Markets Mar 22

Investors may dip toes after big stimulus moves

$2 trillion US package and huge German economic boost mulled 

Investors may dip toes after big stimulus moves
Larry Kudlow, director of the US National Economic Council, arrives to attend a meeting to discuss a potential economic bill in response to the coronavirus in Washington DC, on March 20, 2019. Senate Majority Leader Mitch McConnell unveiled an economic rescue plan to send $1,200 direct checks to taxpayers, $300 billion for small businesses to keep idle workers on their payrolls and $208 billion in loans to airlines and other industries. Photo: Drew Angerer/ Getty/ AFP

(ATF) – Battered financial markets will be tested next week as more governments and central banks pledge support with the global economy hurtling towards a recession.

White House economic advisor Larry Kudlow said the US senate economic package could top $2 trillion, Germany plans an overall package worth 750 billion euros and China’s central bank said the world’s second-largest economy would fast return to potential growth and the PBOC would maintain stable credit growth. China’s central bank said there would be no change in the rates at which banks would lend to borrowers this month, signaling it has other ways of boosting credit supply.

The economic damage is already being felt by the pandemic which has claimed over 13,000 lives and infected more than 307,000 people globally.

“With the COVID-19 outbreak turning into a global pandemic, we expect a global recession,” said Barclays analysts in a note. BofA Securities said it expects global GDP growth to drop effectively to zero this year, matching the major recessions of 1982 and 2009 and Standard Chartered Bank said its central case is now a global recession in H1 and a gradual recovery in H2. Still, Martin Mühleisen, IMF’s head of Strategy, Policy, and Review Department  said “this will be a temporary shock, and that the effects will not last for many months.”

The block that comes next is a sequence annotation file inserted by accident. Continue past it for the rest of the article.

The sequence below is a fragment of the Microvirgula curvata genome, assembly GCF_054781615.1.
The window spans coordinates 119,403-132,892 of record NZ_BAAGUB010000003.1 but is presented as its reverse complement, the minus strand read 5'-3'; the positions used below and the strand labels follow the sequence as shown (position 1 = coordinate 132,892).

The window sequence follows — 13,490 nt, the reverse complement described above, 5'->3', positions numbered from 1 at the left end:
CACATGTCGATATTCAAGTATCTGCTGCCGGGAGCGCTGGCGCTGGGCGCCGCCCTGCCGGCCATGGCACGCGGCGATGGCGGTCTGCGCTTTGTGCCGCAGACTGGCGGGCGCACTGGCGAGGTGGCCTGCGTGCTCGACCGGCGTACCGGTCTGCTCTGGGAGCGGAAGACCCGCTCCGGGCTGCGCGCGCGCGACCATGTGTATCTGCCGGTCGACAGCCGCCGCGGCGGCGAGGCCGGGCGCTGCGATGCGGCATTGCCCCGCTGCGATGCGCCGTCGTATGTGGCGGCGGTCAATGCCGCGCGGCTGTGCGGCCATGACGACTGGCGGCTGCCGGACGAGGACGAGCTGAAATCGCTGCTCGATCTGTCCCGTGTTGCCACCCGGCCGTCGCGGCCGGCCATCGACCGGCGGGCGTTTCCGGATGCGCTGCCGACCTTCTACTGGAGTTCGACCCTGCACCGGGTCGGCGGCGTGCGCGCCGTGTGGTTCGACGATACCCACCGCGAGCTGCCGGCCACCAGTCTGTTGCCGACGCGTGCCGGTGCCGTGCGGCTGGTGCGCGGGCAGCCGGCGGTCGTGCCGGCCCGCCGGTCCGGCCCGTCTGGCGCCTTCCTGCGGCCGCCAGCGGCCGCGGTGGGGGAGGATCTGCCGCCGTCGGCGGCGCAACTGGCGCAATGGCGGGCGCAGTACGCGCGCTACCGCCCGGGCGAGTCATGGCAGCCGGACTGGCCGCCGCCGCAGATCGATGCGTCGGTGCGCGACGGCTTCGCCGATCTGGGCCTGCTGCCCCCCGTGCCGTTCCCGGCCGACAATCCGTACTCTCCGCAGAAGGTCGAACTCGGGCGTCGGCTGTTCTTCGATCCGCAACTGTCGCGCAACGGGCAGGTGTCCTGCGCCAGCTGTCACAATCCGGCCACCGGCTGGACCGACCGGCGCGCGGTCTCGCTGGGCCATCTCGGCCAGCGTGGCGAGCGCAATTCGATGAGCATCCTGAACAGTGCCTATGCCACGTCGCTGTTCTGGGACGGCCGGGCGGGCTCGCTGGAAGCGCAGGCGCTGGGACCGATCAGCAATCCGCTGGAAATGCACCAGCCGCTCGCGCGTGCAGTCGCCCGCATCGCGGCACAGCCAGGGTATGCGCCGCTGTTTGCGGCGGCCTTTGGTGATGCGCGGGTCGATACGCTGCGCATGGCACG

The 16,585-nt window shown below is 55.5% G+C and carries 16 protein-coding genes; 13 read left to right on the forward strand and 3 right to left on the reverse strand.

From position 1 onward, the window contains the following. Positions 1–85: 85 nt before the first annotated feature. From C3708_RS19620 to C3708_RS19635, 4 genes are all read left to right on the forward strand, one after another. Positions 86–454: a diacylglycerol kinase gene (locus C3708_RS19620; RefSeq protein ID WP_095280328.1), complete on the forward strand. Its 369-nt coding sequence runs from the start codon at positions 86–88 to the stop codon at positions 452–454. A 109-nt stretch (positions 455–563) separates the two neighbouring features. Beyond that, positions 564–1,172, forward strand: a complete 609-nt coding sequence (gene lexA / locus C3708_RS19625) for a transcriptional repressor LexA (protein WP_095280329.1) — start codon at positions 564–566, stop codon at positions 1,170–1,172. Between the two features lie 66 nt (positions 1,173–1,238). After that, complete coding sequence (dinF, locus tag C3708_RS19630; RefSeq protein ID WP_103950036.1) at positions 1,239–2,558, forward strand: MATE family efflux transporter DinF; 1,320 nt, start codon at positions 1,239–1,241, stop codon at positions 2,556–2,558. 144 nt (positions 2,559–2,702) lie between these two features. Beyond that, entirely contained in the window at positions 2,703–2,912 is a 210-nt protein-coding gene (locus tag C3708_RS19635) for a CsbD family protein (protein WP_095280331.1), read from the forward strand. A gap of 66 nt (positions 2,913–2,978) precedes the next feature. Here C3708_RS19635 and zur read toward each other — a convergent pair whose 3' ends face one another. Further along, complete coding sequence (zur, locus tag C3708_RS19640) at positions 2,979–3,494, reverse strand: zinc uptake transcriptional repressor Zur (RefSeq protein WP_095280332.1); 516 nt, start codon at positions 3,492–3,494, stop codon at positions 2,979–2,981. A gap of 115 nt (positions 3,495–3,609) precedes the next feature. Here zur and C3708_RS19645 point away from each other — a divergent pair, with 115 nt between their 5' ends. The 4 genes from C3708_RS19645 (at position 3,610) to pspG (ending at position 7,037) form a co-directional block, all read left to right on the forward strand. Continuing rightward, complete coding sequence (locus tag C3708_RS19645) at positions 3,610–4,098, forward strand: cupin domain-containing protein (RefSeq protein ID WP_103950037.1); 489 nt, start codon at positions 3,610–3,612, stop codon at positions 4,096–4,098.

The speed of the economic deterioration is manifesting itself into a dollar liquidity crisis which analysts hope will be calmed by the Fed enhancing swap lines with major central banks.  Fund managers expect even more fiscal and monetary stimulus in the coming weeks and months. Pictet Asset Management said it expects the world’s central banks to inject around $2.8 trillion into the financial system, or 5% of global GDP, in 2020 which would inject liquidity to levels not seen since 2009.

“So far, the Fed has used up just over half of its recession-fighting ammunition – an estimate of some $3 trillion. We expect its balance sheet to grow to an all-time high of $7 trillion. Global fiscal measures announced so far add up to about 1% of global GDP. During 2008-2009, emergency fiscal stimulus amounted to around 2% of world output. This leaves plenty of room for further government support,” said a note from Pictet.